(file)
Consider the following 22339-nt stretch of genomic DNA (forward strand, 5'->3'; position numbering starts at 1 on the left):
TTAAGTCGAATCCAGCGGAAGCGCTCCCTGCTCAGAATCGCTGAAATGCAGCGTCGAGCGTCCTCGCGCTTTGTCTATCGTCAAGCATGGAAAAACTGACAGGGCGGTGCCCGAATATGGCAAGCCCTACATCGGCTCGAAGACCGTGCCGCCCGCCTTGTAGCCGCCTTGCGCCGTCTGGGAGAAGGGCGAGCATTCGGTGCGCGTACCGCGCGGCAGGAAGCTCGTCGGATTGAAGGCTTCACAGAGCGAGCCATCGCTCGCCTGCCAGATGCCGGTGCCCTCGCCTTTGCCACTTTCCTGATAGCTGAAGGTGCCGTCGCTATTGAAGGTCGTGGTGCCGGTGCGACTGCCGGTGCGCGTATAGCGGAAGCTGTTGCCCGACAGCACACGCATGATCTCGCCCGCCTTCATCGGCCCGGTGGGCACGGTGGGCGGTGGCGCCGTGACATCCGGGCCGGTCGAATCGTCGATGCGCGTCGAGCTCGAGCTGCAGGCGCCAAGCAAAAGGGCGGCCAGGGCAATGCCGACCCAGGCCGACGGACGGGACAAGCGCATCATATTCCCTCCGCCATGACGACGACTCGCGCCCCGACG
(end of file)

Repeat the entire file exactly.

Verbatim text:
Consider the following 22339-nt stretch of genomic DNA (forward strand, 5'->3'; position numbering starts at 1 on the left):
TTAAGTCGAATCCAGCGGAAGCGCTCCCTGCTCAGAATCGCTGAAATGCAGCGTCGAGCGTCCTCGCGCTTTGTCTATCGTCAAGCATGGAAAAACTGACAGGGCGGTGCCCGAATATGGCAAGCCCTACATCGGCTCGAAGACCGTGCCGCCCGCCTTGTAGCCGCCTTGCGCCGTCTGGGAGAAGGGCGAGCATTCGGTGCGCGTACCGCGCGGCAGGAAGCTCGTCGGATTGAAGGCTTCACAGAGCGAGCCATCGCTCGCCTGCCAGATGCCGGTGCCCTCGCCTTTGCCACTTTCCTGATAGCTGAAGGTGCCGTCGCTATTGAAGGTCGTGGTGCCGGTGCGACTGCCGGTGCGCGTATAGCGGAAGCTGTTGCCCGACAGCACACGCATGATCTCGCCCGCCTTCATCGGCCCGGTGGGCACGGTGGGCGGTGGCGCCGTGACATCCGGGCCGGTCGAATCGTCGATGCGCGTCGAGCTCGAGCTGCAGGCGCCAAGCAAAAGGGCGGCCAGGGCAATGCCGACCCAGGCCGACGGACGGGACAAGCGCATCATATTCCCTCCGCCATGACGACGACTCGCGCCCCGACG